All of the examples can be found in Jupyter notebook form here.

# Logistic regression

```
using DataFrames
using Plots
using RDatasets
using Convex
using SCS
```

This is an example logistic regression using `RDatasets`

's iris data. Our goal is to gredict whether the iris species is versicolor using the sepal length and width and petal length and width.

```
iris = dataset("datasets", "iris");
iris[1:10, :]
```

10×5 DataFrame

Row | SepalLength | SepalWidth | PetalLength | PetalWidth | Species |
---|---|---|---|---|---|

Float64 | Float64 | Float64 | Float64 | Cat… | |

1 | 5.1 | 3.5 | 1.4 | 0.2 | setosa |

2 | 4.9 | 3.0 | 1.4 | 0.2 | setosa |

3 | 4.7 | 3.2 | 1.3 | 0.2 | setosa |

4 | 4.6 | 3.1 | 1.5 | 0.2 | setosa |

5 | 5.0 | 3.6 | 1.4 | 0.2 | setosa |

6 | 5.4 | 3.9 | 1.7 | 0.4 | setosa |

7 | 4.6 | 3.4 | 1.4 | 0.3 | setosa |

8 | 5.0 | 3.4 | 1.5 | 0.2 | setosa |

9 | 4.4 | 2.9 | 1.4 | 0.2 | setosa |

10 | 4.9 | 3.1 | 1.5 | 0.1 | setosa |

We'll define `Y`

as the outcome variable: +1 for versicolor, -1 otherwise.

`Y = [species == "versicolor" ? 1.0 : -1.0 for species in iris.Species]`

```
150-element Vector{Float64}:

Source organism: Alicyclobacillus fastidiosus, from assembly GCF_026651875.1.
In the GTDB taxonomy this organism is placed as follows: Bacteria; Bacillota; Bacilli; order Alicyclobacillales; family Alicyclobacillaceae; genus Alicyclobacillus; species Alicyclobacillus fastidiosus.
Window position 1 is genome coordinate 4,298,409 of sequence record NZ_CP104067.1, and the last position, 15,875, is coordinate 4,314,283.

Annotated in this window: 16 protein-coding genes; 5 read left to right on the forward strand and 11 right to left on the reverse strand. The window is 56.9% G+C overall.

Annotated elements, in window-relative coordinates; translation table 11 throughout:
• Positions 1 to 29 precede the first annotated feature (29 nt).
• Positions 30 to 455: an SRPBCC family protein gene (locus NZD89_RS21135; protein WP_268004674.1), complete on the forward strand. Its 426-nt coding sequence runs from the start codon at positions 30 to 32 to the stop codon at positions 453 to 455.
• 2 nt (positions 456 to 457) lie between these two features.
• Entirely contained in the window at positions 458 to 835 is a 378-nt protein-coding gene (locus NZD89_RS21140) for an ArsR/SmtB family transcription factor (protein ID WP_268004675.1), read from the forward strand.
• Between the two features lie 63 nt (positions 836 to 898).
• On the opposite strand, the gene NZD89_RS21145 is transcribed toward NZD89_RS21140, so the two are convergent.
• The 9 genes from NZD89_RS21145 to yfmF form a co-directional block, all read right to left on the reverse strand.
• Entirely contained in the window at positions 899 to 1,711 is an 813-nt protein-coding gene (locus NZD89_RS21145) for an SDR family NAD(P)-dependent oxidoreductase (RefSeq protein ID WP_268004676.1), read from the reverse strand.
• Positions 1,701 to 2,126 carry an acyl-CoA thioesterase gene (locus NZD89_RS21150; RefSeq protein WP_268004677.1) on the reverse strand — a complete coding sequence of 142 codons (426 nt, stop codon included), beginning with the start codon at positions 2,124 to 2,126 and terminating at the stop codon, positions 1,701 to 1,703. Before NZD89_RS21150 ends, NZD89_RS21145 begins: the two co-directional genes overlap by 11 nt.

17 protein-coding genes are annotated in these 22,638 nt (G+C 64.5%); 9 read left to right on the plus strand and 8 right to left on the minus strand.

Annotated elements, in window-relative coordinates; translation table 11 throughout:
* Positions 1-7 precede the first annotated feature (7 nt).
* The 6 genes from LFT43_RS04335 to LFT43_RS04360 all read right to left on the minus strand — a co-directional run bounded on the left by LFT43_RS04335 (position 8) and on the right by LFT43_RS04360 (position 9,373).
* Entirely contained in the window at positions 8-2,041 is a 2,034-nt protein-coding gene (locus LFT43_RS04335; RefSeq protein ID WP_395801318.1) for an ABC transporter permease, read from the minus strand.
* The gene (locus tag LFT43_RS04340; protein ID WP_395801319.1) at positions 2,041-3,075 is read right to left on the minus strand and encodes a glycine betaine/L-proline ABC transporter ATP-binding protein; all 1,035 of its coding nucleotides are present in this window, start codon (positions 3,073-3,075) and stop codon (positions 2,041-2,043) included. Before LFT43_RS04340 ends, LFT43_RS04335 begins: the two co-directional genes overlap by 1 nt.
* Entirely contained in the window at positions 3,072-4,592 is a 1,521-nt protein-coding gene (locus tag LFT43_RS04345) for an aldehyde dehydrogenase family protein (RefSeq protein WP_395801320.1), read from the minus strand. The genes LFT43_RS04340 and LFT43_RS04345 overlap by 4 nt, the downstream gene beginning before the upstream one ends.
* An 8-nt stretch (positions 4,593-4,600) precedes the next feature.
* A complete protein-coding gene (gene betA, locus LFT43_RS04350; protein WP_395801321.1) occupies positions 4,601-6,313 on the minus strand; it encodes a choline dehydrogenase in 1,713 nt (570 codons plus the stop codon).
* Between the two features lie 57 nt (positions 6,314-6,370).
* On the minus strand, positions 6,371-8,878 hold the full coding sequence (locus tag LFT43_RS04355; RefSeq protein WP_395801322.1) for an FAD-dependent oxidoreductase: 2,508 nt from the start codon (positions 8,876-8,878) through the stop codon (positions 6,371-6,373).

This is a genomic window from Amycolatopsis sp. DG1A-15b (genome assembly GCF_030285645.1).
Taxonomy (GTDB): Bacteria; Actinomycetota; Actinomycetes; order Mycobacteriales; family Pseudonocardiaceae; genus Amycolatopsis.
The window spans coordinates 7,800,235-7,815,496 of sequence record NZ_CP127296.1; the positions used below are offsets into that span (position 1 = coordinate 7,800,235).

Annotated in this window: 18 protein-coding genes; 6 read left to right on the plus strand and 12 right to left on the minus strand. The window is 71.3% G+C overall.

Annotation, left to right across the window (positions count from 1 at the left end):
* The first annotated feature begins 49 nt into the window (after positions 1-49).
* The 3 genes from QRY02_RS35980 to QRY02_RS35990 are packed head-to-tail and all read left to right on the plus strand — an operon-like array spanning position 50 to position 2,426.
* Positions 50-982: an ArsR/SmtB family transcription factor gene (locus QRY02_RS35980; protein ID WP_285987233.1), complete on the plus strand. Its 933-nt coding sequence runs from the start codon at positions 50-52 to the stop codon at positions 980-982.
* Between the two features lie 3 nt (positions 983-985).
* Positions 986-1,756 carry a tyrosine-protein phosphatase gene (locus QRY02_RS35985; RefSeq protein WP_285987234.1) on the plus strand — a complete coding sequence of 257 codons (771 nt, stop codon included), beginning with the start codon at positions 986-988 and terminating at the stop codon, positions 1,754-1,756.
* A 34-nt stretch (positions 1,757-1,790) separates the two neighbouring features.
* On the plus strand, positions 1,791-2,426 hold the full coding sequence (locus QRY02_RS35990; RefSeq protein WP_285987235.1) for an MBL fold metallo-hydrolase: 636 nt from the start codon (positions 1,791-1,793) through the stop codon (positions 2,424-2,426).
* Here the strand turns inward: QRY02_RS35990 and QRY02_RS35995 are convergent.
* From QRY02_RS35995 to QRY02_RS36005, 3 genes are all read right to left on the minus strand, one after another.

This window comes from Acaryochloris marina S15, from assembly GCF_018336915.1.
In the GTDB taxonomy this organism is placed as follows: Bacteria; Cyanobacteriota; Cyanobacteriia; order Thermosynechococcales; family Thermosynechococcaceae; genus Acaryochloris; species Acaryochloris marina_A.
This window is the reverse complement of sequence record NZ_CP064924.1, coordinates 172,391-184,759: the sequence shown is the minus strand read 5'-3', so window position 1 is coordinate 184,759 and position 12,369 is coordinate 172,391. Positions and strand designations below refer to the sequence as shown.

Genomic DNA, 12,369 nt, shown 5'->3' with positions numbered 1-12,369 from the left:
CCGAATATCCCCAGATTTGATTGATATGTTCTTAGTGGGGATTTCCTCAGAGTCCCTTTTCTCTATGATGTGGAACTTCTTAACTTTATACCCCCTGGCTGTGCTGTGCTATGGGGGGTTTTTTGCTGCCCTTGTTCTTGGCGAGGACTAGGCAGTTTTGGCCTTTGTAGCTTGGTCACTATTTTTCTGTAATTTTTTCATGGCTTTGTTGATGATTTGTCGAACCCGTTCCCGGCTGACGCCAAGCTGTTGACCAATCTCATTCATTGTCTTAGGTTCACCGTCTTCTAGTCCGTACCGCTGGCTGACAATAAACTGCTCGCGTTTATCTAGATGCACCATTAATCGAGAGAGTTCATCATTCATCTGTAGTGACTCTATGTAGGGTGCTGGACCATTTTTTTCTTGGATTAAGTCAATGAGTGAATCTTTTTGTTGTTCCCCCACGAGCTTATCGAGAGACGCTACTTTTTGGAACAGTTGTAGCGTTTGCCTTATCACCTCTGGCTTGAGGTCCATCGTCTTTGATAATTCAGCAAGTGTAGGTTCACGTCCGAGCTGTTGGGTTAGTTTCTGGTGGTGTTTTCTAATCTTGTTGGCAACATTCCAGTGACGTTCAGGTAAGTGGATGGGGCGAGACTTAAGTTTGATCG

-1.0
-1.0
-1.0
-1.0
-1.0
-1.0
-1.0
-1.0
-1.0
-1.0
⋮
-1.0
-1.0
-1.0
-1.0
-1.0
-1.0
-1.0
-1.0
-1.0
```

We'll create our data matrix with one column for each feature (first column corresponds to offset).

```
X = hcat(
ones(size(iris, 1)),
iris.SepalLength,
iris.SepalWidth,
iris.PetalLength,
iris.PetalWidth,
);
```

Now to solve the logistic regression problem.

```
n, p = size(X)
beta = Variable(p)
problem = minimize(logisticloss(-Y .* (X * beta)))
solve!(problem, SCS.Optimizer; silent_solver = true)
```

Let's see how well the model fits.

```
using Plots
logistic(x::Real) = inv(exp(-x) + one(x))
perm = sortperm(vec(X * evaluate(beta)))
plot(1:n, (Y[perm] .+ 1) / 2, st = :scatter)
plot!(1:n, logistic.(X * evaluate(beta))[perm])
```

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